As I write, four climate change protestors are chained to cranes at Southampton docks. Others are attempting to board the barge Blade Runner - which transports the huge wind turbine blades across the Solent from the Vestas factory on the Isle of Wight.
We're not sure if any of the people taking this direct action are former workers at the factory who staged the occupation last month.
It's the latest stage of a campaign that's capturing the public imagination. The Guardian has pointed out the new red and green alliance between unions and climate change protestors.
The police will no doubt get them down, they will have made their point, it's all exciting stuff. But what still interests me is where the energy for this campaign is really coming from.
Coverage of the Vestas dispute on the island has a different tone. Read Ventnor Blog (it's not just about Ventnor), the County Press, Wightbridge or Island Pulse and you'll see much of the talk has been about jobs.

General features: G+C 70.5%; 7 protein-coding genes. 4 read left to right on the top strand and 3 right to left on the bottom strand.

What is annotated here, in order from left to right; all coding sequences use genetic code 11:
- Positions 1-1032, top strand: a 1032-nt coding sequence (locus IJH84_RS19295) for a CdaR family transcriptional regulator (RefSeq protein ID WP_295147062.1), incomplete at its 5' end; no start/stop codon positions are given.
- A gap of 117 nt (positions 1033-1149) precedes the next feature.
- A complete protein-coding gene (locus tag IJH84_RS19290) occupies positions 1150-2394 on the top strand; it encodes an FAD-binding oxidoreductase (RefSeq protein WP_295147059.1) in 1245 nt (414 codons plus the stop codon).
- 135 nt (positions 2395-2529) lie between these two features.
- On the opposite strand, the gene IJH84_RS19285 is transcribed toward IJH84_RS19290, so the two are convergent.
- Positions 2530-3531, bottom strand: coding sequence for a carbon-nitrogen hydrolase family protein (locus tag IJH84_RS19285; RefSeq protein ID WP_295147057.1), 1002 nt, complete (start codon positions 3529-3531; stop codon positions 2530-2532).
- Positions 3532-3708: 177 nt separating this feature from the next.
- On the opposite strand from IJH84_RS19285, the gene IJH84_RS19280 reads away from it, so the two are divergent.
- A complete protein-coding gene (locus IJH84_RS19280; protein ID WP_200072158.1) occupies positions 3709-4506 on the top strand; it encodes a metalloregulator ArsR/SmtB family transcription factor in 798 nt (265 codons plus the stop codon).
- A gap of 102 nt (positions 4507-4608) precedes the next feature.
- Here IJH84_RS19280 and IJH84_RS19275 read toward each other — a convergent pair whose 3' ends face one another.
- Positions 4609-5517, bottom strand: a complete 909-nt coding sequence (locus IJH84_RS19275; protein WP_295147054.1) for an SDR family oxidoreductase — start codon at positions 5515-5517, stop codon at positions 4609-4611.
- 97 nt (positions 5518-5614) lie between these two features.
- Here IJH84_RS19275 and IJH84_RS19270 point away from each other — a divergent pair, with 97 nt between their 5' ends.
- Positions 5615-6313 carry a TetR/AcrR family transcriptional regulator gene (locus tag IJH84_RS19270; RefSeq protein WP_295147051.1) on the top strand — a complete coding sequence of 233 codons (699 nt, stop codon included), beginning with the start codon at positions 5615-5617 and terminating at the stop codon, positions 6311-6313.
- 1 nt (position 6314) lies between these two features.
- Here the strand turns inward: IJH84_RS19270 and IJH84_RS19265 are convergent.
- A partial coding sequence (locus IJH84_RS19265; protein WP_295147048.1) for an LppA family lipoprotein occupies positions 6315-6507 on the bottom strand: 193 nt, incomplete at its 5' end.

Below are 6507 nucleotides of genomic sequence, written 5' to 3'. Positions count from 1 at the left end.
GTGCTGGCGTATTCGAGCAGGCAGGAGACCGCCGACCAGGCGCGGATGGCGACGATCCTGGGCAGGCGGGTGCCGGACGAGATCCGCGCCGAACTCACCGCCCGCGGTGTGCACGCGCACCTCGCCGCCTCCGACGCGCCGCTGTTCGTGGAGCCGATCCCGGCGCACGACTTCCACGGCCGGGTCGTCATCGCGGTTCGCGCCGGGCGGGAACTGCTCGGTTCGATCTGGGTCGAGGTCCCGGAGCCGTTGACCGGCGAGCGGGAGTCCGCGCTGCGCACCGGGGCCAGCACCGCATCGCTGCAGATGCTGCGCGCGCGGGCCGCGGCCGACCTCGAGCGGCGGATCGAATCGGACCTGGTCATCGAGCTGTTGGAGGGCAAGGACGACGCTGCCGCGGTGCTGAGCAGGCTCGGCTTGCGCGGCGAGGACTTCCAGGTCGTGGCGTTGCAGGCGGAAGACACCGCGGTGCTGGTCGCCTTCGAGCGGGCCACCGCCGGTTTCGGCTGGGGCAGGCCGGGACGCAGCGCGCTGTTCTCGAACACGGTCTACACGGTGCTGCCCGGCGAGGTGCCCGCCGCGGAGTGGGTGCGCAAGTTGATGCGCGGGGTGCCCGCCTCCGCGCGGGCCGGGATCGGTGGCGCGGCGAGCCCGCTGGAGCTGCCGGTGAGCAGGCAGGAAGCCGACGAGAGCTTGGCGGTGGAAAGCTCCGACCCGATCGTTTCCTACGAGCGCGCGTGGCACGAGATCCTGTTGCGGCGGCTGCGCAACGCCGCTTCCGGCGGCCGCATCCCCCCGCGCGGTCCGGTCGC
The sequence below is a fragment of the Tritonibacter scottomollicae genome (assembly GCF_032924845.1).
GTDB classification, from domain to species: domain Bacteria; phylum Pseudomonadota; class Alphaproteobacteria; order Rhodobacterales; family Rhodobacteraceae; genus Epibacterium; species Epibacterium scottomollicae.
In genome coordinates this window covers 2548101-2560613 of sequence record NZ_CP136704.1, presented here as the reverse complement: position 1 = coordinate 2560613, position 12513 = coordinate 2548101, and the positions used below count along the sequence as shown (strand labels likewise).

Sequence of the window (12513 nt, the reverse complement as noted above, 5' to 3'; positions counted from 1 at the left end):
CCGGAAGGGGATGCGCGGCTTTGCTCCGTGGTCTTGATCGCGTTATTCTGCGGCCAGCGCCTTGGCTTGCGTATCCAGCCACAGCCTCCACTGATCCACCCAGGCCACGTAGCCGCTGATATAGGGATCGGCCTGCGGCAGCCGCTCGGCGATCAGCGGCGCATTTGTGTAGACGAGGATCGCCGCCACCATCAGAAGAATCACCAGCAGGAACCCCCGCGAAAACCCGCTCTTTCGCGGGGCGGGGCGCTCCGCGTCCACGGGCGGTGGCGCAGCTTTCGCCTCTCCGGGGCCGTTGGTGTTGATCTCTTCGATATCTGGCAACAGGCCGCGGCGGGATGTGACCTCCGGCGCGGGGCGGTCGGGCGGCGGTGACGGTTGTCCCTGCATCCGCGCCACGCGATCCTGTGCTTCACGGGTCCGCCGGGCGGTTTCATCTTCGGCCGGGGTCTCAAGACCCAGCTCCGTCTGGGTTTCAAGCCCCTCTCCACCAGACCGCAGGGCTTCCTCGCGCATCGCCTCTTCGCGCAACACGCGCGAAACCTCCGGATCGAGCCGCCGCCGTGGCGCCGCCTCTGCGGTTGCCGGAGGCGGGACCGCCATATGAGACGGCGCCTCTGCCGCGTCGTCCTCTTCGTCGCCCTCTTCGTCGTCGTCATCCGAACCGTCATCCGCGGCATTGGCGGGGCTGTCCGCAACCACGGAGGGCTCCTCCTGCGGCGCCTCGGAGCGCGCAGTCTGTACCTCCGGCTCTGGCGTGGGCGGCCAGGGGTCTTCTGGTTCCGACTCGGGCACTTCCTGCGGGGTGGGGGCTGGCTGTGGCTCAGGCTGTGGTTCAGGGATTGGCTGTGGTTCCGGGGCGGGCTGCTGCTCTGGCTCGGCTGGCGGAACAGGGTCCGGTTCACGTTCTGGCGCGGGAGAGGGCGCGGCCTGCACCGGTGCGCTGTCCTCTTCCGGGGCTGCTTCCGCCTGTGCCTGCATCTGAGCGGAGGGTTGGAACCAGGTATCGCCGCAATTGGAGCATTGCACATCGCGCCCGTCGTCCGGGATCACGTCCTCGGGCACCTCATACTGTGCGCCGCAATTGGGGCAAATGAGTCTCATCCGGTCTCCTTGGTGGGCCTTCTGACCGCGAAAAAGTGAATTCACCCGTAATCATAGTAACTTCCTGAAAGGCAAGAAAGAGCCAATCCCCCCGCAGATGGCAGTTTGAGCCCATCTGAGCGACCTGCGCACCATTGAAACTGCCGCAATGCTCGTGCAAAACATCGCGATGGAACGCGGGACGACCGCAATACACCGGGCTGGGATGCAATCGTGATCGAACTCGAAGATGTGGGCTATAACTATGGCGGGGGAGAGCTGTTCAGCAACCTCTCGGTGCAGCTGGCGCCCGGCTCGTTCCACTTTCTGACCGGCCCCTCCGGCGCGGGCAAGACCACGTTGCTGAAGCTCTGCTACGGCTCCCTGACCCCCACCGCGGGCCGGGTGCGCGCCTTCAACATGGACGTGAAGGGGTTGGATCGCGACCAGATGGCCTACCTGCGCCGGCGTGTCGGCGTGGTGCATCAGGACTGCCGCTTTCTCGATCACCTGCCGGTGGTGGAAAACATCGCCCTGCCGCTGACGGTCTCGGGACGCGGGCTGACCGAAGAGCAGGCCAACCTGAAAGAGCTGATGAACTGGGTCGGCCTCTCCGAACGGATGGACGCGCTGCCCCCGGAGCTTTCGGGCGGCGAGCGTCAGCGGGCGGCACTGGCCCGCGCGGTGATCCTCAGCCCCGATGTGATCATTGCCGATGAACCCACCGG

Watch a short BBC video of the protesters...
And read the full news story from BBC Hampshire.
I heard a little anecdote from someone sitting in a Newport pub during the protests on the island. Someone came in to call on the locals to show more support - there are too many mainlanders was the cry.
On the island there was a backlash against the continued occupation of the factory. You've made your point about the redundancies, people told those on the sit-in, the Isle of Wight planners will look more favourably on turbines in future, now you're harming the island's chances of future investment.
But that really isn't the point. The suggestion that there's some connections between Isle of Wight residents rejecting planning applications for wind turbines and the loss of jobs is entirely bogus. The manufacture of blades is an entirely global market - largely unaffected by individual orders, but heavily dependent on political opinion.
The Danish owners of Vestas know that their continued prosperity is entirely dependent on public views about wind power - in this country, the US, and China. That's why they openly spend millions each year on political lobbying.
So say, as we think, the people up cranes today come from London, perhaps they're international protestors, so what? The action was highly co-ordinated - spokespeople immediately in front of the media at the TUC conference - does it matter?
Climate change is not a local issue.